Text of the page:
Social media, discerning customers and the accessibility of supermarkets are putting bars at risk. But if any industry can fight back, it’s ours, says Nate Brown
The first cocktail I ever made was a Sidecar. I followed a recipe in Difford’s Guide that called for lemon juice, so I squished some lemon wedges with a rolling pin – I’d never even seen a Mexican Elbow. I was fresh off the boat from Ireland and had just started work in my first bar where I bought single measures of Cointreau and Hennessy. I put the spirits in a rocks glass with the muddled lemon and ice cubes, gave it a stir and had a taste. Expecting fireworks, I got a car bomb.
How did bartenders do it? There must be magic in their fingers. To put together a seemingly ghastly combination of ingredients and make something so glamorous that folks on TV sipped and smiled over it was an act far more than magic – it was art.
For decades, bartenders have earned their stripes by following recipes with awareness and insight, creating something that can’t be easily replicated at home. Add a splash of environment and a dash of hospitality and hey, presto! This is where the value of the cocktail bar is born; the value that created a culture where guests will pay for a taste of the magic. Today, however, this culture is being diminished. The greatest draw of the cocktail bar is the social aspect, but just look more at how many people are interacting with their phones than with those around them. Has our social-media addiction weakened the value of the third place? Yes.
We do what we do to give our guests that unforgettable experience
Now the other key proposition of value offered by the cocktail bar, the magic of the mixed drink, is under threat. A wave of education has empowered a new generation of discerning drinkers, who can make a Negroni or a Martini at home, who know the difference between their gins, or what a dash of bitters can add. The curtain is finally being lifted.
Consumers are able to buy Gin-for-Dummies expressions in their local supermarket or online – brands that are bright pink and promise strawberry or raspberry flavours, and they often deliver. Pair these with equally readily available flavoured tonics, and you have the equivalent of a cocktail at home in two pours. Nor does it require training to place a raspberry on top as garnish. What’s more, this homemade cocktail hasn’t cost the consumer £10, but just £1.50 per serve.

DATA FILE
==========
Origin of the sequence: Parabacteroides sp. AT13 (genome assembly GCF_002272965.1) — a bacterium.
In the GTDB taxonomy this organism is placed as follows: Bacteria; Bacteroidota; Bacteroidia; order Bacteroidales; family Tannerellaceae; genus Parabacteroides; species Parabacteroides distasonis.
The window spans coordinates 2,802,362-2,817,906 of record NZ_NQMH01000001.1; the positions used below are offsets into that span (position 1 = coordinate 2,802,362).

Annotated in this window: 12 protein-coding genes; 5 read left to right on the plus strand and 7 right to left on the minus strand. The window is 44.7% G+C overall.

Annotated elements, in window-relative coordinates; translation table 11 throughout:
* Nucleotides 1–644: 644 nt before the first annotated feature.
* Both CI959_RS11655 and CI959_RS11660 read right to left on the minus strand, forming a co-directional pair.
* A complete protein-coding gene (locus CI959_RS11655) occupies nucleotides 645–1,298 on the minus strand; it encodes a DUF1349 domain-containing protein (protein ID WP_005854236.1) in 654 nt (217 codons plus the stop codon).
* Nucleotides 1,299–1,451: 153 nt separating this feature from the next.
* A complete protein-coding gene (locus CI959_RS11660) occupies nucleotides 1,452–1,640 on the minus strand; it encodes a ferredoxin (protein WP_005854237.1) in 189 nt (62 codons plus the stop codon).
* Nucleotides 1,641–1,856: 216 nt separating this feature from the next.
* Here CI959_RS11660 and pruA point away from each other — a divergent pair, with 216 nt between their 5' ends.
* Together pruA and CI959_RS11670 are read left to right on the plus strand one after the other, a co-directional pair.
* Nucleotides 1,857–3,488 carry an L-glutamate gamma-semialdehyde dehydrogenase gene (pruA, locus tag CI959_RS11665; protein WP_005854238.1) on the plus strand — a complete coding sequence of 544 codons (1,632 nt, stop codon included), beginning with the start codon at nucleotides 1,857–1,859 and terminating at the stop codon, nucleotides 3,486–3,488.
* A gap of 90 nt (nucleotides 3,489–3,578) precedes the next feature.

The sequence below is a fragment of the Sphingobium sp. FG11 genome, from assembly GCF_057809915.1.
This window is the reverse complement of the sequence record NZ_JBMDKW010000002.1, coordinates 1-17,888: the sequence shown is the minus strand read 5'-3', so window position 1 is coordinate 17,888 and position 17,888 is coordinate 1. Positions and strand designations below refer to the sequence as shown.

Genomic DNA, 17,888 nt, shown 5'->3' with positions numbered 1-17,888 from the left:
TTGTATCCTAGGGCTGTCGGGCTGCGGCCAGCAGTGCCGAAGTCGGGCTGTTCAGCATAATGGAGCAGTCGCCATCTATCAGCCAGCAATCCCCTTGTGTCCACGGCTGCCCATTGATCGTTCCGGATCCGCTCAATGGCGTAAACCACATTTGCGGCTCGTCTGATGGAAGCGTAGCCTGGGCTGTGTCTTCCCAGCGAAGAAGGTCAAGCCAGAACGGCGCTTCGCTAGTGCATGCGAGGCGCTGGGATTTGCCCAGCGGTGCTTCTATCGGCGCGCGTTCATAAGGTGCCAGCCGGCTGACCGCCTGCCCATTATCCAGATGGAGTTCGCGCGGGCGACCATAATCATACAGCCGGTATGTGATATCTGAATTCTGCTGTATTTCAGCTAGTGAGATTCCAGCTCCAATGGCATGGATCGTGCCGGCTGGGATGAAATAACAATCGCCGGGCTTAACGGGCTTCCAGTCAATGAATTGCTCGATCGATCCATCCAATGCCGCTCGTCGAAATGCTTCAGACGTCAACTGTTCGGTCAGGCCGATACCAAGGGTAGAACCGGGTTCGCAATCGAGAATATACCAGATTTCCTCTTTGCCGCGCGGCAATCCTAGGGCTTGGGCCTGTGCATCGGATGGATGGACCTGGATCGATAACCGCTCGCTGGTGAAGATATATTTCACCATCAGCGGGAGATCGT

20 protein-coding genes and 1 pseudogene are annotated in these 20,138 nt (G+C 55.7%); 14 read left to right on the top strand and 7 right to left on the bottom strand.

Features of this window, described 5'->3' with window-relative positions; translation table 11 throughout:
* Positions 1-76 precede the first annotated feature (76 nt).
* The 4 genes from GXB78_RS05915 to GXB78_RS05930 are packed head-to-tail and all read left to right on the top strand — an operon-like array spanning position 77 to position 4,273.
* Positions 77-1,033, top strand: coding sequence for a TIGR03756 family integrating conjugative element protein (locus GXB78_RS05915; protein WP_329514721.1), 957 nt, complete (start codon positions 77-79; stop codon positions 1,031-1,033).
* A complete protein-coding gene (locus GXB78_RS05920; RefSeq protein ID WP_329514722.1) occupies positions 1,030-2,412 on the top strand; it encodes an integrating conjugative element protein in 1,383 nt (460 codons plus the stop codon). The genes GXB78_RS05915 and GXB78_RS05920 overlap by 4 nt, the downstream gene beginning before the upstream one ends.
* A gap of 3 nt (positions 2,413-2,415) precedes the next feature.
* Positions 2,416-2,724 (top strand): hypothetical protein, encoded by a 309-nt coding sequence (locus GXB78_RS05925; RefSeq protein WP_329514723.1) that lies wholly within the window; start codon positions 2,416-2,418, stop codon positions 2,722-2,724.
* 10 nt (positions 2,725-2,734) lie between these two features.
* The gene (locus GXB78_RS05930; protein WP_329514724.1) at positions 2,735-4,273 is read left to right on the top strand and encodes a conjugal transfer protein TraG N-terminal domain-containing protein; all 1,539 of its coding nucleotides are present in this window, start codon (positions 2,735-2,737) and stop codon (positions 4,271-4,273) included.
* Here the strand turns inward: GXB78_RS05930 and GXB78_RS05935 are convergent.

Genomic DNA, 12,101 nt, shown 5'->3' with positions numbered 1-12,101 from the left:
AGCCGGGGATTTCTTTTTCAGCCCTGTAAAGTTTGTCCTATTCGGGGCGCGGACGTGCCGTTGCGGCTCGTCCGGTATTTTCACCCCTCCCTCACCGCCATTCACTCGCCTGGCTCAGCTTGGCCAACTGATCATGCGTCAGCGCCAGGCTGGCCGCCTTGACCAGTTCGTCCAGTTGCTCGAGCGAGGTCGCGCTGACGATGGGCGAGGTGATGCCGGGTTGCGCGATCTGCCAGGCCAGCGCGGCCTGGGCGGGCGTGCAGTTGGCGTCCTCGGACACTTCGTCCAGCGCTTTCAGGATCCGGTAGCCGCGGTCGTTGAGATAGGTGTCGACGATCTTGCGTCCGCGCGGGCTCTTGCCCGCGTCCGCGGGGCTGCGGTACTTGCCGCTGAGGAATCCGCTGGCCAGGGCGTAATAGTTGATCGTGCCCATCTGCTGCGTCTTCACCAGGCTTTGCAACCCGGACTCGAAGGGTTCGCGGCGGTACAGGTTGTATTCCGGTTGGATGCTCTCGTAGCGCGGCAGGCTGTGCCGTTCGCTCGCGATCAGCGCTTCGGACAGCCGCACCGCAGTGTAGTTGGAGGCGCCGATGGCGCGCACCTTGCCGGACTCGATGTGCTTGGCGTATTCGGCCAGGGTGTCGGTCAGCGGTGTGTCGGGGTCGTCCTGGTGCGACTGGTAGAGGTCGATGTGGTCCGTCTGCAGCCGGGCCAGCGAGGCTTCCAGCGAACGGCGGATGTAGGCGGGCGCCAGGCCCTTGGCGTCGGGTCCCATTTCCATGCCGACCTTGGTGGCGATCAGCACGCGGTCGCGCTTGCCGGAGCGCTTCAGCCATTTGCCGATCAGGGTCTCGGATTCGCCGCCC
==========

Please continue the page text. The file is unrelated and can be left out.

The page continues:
Compound this with the convenience of supermarket RTDs. These offerings take the cocktail on the road and are available at £2 a pop. How can a cocktail bar charging five times that compete? (No need to lecture me on the economics of why a cocktail bar does it, I’ve owned plenty.)
For some, visiting a cocktail bar is akin to watching a comedian tell a joke, only you already know the punchline
Social media has also brought brands and consumers closer together, at times bypassing bartenders and their role as messengers. For perhaps the first time, drinkers know what they’re drinking, and why it tastes the way it does. The confirmation bias – the pleasure found in understanding and meeting of expectations – has become more direct. In the end, for some, visiting a cocktail bar is akin to watching a comedian tell a joke, only you already know the punchline.
All that’s left for the plucky cocktail bar is the hospitality experience. Is there enough value in this to stop the guest from slipping further out of reach? Given that some of London’s finest venues are struggling, the answer might be no. The value proposition offered by cocktail bars is at risk of dissolving. As operators and bartenders we’re going to have to work damn hard not to lose our guests forever.
However, all is not lost. Our bars are wonderful places of discovery, voyage and belonging. We dance through time and space in the stories offered by exotic spirits and serves, guided by skilled hands. Where else can you live the life of a millionaire for the price of a cocktail? We do what we do to give our guests that unforgettable experience. That’s something you can’t get at home.